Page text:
B&W 800 Diamond loudspeaker
As B&W's 800 Series has evolved, Stereophile has reported on its progress. Lewis Lipnick reviewed the Matrix 801 Series 2 in 1987, and Wes Phillips wrote about the Nautilus 801 in 1999. I reviewed the B&W 800 Signature in 2002 and the 802D in 2005. This is getting to be a habit.
In the years I've lived with the 802Ds, they've continued to provide wonderful musical experiences, and, like an old married couple, we've adapted to each other. I've adapted to their slight emphasis of the high frequencies and their upper-bass ripeness; they, in turn, have blended comfortably into my room's décor. But recently B&W sent me a pair of 800 Diamonds, the flagship model of their new range, to challenge my resident 802Ds and the audio world at large.
The 800 Diamond doesn't look radically different from its predecessors. Indeed, from the introduction, just before 2000, of B&W's Nautilus series, with its distinctive midrange and tweeter enclosures of tapered Marlan, to the new Diamond series, any changes in appearance have been fewer and subtler than those seen in automobiles each year. However, B&W has advanced the technology with each series, and there is always something new under the hood. With the 800 Diamond, though, some of the visible changes are themselves functionally significant.
First, the new grilles for the woofer and midrange cones are attached to the front panels by invisible magnets, as were only the tweeter grilles on the earlier series. While that provides for a clean appearance when the grilles aren't in place, it also eliminates the need for any fussy swapping of the phase plugs on the Kevlar FST midrange driver. Previous 800s had a solid phase plug of shiny brass, but before affixing the grille it was necessary to unscrew this and replace it with a hollow plastic plug with a hole in its tip, which served to accept the grille's mounting pin. Who wants to mess with that before receiving visitors, especially if they bring the kids?
Second, and more significant in terms of performance, the Rohacell woofers have smaller dustcaps, but their smaller size is a function of a B&W's new "mushroom" diaphragm construction, which bonds the cone, dustcap, and voice-coil bobbin into a single unit rigid as a girder. B&W's earlier Rohacell woofer cones had a huge central convexity that was part of the diaphragm's design. A more potent electromagnetic engine drives the new woofers, powered by a motor system with two neodymium magnets to provide a more symmetrical magnetic field over long excursions, thereby reducing distortion and increasing dynamic response.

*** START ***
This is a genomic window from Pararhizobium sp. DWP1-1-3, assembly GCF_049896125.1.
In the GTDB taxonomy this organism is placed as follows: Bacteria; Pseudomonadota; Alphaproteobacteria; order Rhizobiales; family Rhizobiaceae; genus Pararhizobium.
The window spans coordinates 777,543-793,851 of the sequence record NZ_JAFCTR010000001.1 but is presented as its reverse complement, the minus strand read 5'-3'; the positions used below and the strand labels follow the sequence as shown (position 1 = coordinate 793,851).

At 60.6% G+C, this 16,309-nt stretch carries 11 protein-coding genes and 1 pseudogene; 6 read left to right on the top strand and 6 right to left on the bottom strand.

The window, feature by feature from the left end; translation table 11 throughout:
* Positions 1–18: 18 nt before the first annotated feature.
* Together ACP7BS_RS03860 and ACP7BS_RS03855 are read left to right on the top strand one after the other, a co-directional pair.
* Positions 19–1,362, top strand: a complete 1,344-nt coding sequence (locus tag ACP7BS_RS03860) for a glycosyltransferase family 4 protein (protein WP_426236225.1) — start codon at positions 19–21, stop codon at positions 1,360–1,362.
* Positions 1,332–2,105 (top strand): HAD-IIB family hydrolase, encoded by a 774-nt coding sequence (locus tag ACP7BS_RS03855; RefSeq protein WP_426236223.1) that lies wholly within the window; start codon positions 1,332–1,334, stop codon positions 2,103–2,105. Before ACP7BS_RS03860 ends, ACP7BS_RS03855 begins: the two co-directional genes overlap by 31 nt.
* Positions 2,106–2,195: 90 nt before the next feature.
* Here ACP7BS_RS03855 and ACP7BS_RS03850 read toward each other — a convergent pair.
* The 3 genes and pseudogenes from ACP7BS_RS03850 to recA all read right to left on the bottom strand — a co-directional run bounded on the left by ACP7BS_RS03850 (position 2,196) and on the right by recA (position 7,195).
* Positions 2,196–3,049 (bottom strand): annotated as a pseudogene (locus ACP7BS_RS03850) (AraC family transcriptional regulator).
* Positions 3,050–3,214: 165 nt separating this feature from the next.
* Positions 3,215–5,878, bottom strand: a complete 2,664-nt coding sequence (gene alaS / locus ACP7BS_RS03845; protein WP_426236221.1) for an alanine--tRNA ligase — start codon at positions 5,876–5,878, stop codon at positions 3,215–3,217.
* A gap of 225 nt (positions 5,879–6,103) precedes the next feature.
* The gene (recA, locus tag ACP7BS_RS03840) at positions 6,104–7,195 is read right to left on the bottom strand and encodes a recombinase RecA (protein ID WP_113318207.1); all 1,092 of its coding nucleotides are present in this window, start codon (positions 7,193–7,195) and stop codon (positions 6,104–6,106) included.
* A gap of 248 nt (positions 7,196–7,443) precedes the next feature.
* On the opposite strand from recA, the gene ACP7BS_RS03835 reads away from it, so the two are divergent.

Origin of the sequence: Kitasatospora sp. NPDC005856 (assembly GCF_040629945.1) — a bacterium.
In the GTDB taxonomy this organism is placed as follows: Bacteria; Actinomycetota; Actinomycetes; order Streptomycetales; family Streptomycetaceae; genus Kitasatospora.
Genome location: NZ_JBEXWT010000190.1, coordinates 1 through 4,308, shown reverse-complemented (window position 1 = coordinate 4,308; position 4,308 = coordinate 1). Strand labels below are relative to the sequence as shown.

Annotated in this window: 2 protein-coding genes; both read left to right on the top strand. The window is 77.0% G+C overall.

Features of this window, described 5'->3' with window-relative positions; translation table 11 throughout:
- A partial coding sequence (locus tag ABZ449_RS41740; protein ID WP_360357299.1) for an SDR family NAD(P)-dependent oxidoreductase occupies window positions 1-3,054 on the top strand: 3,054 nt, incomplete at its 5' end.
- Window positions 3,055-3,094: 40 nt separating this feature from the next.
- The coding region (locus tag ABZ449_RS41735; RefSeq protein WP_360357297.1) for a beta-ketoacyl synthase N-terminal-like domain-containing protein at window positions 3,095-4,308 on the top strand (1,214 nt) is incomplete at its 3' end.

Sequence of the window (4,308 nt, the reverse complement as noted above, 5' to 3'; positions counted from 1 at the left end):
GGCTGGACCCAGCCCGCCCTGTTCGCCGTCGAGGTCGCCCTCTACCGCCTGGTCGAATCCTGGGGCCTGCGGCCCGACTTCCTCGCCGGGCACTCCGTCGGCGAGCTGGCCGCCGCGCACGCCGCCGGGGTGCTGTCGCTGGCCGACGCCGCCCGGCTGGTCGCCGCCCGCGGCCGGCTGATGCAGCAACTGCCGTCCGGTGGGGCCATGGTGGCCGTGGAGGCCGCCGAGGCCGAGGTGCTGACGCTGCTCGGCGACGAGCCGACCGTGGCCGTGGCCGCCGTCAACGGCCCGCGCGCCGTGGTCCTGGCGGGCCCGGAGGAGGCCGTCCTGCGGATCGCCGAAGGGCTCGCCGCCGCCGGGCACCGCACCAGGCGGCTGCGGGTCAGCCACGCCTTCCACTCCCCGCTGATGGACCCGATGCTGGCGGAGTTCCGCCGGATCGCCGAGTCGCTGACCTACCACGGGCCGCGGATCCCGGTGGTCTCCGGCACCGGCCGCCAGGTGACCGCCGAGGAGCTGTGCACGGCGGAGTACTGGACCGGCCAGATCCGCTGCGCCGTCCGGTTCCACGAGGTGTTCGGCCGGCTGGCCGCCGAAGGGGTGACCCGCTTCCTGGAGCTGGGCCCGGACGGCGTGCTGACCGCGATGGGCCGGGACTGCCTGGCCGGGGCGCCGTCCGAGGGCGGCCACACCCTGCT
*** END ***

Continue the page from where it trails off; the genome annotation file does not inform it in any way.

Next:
Third, B&W's diamond tweeter has been reengineered. It has a new suspension, and four high-permeability magnets are used to reduce dynamic compression at high volumes.
Fourth and finally, the use of gold-silver-oil Mundorf capacitors in the HF crossover filterlike the diamond tweeter, once restricted to the earlier 800Dis now used throughout the 800 Diamond series, including the 805 bookshelf and the two Diamond center-channel models, the HTM2 and HTM4. This will contribute to more accurate timbral matching in multichannel arrays.
My review samples were finished in a superlative Gloss Piano Black accented with gold trim lines around each driver. The body of the 800 Diamond is supported above the substantial base by five sturdy pillars, three at the front and two at the rear. The space thus created and the matte silver finish of the base top and pillars create the illusion that the large main enclosure is floating in air. Thus, while the 800 Diamond is only an inch taller than the 802D, and while the 800 Diamond is larger and heavier than the black-based, rosewood-finished 802D, it doesn't look it when placed next to the earlier model.
The 800 Diamonds' shipping cartons are hugeI was grateful for the assistance of Park Avenue Audio in unpacking and positioning the speakers. (Actually, I watched, they worked.) Shortly after they had made the cartons disappear, B&W's Doug Henderson and Park Avenue's Dennis Yetikel showed up to advise on the finer points of speaker setup. Henderson had brought along a favorite recording with very full, tight bass, with which he tried to optimize the 800s' sound for maximum bass and without excessive bloom. He did that, but I think none of us was really satisfiedthere was a lot of bass power, but with a bit of flab.
Not until I had at last been left alone with the 800 Diamonds did I discover that my Classé CT-SSP surround-sound processor was still configured with bass room-equalization settings for my resident 802D speakers, and that these filters were still in circuit. When I bypassed that EQ, the bass immediately became more taut and defined. (Henderson e-mailed me a copy of his test track and with a little tweaking, I could confirm that the bass was well-defined.)
But I'm getting ahead of myself. My first impression of the 800 Diamond was that it played much louder than the 802D, even though the two speakers' claimed sensitivities are identical. It wasn't long before I realized that the cause was a distinctively more smooth and balanced midrange that projected voices and melodies into the room. As a result, for a typical comfortable listening level, my preferred volume settings for the CT-SSP were 45dB lower than for the 802D. That's significant in terms of amplifier power, and may go a long way toward mitigating the general observation that B&W's past 800 models demanded gobs of power.